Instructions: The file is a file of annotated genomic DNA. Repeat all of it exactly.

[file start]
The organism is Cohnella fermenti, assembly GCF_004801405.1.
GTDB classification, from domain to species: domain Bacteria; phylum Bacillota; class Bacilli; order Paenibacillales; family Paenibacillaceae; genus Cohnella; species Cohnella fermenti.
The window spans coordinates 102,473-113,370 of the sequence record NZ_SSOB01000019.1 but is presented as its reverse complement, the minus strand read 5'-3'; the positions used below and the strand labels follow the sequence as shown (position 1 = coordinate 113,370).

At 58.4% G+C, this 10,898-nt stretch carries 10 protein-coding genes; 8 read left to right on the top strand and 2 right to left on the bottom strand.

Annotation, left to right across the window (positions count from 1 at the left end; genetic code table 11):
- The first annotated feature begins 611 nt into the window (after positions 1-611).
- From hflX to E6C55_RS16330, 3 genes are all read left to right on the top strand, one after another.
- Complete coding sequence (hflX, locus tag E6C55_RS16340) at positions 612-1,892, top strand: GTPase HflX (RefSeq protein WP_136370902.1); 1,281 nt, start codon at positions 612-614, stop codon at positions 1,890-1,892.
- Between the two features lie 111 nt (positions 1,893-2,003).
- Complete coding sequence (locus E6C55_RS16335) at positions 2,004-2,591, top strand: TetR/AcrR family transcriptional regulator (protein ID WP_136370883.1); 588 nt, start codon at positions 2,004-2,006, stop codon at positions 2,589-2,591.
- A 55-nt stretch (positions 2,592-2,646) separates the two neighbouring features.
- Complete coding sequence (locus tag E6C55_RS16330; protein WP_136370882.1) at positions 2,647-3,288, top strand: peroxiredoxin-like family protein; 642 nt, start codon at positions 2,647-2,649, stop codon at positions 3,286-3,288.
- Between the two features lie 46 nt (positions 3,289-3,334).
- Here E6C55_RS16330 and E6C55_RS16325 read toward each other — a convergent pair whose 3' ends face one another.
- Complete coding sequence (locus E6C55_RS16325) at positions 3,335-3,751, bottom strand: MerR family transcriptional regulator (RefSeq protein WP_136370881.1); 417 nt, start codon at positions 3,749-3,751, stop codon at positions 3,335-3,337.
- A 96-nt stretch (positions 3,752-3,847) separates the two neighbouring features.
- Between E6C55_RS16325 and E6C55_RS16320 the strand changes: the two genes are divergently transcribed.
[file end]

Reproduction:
The organism is Cohnella fermenti, assembly GCF_004801405.1.
GTDB classification, from domain to species: domain Bacteria; phylum Bacillota; class Bacilli; order Paenibacillales; family Paenibacillaceae; genus Cohnella; species Cohnella fermenti.
The window spans coordinates 102,473-113,370 of the sequence record NZ_SSOB01000019.1 but is presented as its reverse complement, the minus strand read 5'-3'; the positions used below and the strand labels follow the sequence as shown (position 1 = coordinate 113,370).

At 58.4% G+C, this 10,898-nt stretch carries 10 protein-coding genes; 8 read left to right on the top strand and 2 right to left on the bottom strand.

Annotation, left to right across the window (positions count from 1 at the left end; genetic code table 11):
- The first annotated feature begins 611 nt into the window (after positions 1-611).
- From hflX to E6C55_RS16330, 3 genes are all read left to right on the top strand, one after another.
- Complete coding sequence (hflX, locus tag E6C55_RS16340) at positions 612-1,892, top strand: GTPase HflX (RefSeq protein WP_136370902.1); 1,281 nt, start codon at positions 612-614, stop codon at positions 1,890-1,892.
- Between the two features lie 111 nt (positions 1,893-2,003).
- Complete coding sequence (locus E6C55_RS16335) at positions 2,004-2,591, top strand: TetR/AcrR family transcriptional regulator (protein ID WP_136370883.1); 588 nt, start codon at positions 2,004-2,006, stop codon at positions 2,589-2,591.
- A 55-nt stretch (positions 2,592-2,646) separates the two neighbouring features.
- Complete coding sequence (locus tag E6C55_RS16330; protein WP_136370882.1) at positions 2,647-3,288, top strand: peroxiredoxin-like family protein; 642 nt, start codon at positions 2,647-2,649, stop codon at positions 3,286-3,288.
- Between the two features lie 46 nt (positions 3,289-3,334).
- Here E6C55_RS16330 and E6C55_RS16325 read toward each other — a convergent pair whose 3' ends face one another.
- Complete coding sequence (locus E6C55_RS16325) at positions 3,335-3,751, bottom strand: MerR family transcriptional regulator (RefSeq protein WP_136370881.1); 417 nt, start codon at positions 3,749-3,751, stop codon at positions 3,335-3,337.
- A 96-nt stretch (positions 3,752-3,847) separates the two neighbouring features.
- Between E6C55_RS16325 and E6C55_RS16320 the strand changes: the two genes are divergently transcribed.